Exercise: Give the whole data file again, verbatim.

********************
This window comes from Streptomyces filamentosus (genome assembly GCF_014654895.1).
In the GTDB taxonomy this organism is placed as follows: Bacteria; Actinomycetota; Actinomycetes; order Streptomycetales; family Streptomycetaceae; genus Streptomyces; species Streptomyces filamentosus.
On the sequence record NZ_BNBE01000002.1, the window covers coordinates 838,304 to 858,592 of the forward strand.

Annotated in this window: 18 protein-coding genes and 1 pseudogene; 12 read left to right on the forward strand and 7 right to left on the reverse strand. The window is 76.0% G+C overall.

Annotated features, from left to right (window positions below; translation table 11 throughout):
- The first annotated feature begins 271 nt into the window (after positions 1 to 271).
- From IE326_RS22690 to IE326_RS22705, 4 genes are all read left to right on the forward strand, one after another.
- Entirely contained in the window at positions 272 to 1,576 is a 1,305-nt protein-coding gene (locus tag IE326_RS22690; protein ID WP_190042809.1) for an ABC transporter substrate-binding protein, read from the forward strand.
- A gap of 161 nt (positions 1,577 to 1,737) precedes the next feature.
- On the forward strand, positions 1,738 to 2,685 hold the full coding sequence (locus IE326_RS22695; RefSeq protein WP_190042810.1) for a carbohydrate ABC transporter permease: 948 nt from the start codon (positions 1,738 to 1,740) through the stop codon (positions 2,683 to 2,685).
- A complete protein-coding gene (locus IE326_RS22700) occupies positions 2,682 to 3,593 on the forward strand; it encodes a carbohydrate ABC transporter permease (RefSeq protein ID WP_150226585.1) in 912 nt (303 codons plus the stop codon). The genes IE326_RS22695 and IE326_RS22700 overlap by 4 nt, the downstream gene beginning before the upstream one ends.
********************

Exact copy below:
This window comes from Streptomyces filamentosus (genome assembly GCF_014654895.1).
In the GTDB taxonomy this organism is placed as follows: Bacteria; Actinomycetota; Actinomycetes; order Streptomycetales; family Streptomycetaceae; genus Streptomyces; species Streptomyces filamentosus.
On the sequence record NZ_BNBE01000002.1, the window covers coordinates 838,304 to 858,592 of the forward strand.

Annotated in this window: 18 protein-coding genes and 1 pseudogene; 12 read left to right on the forward strand and 7 right to left on the reverse strand. The window is 76.0% G+C overall.

Annotated features, from left to right (window positions below; translation table 11 throughout):
- The first annotated feature begins 271 nt into the window (after positions 1 to 271).
- From IE326_RS22690 to IE326_RS22705, 4 genes are all read left to right on the forward strand, one after another.
- Entirely contained in the window at positions 272 to 1,576 is a 1,305-nt protein-coding gene (locus tag IE326_RS22690; protein ID WP_190042809.1) for an ABC transporter substrate-binding protein, read from the forward strand.
- A gap of 161 nt (positions 1,577 to 1,737) precedes the next feature.
- On the forward strand, positions 1,738 to 2,685 hold the full coding sequence (locus IE326_RS22695; RefSeq protein WP_190042810.1) for a carbohydrate ABC transporter permease: 948 nt from the start codon (positions 1,738 to 1,740) through the stop codon (positions 2,683 to 2,685).
- A complete protein-coding gene (locus IE326_RS22700) occupies positions 2,682 to 3,593 on the forward strand; it encodes a carbohydrate ABC transporter permease (RefSeq protein ID WP_150226585.1) in 912 nt (303 codons plus the stop codon). The genes IE326_RS22695 and IE326_RS22700 overlap by 4 nt, the downstream gene beginning before the upstream one ends.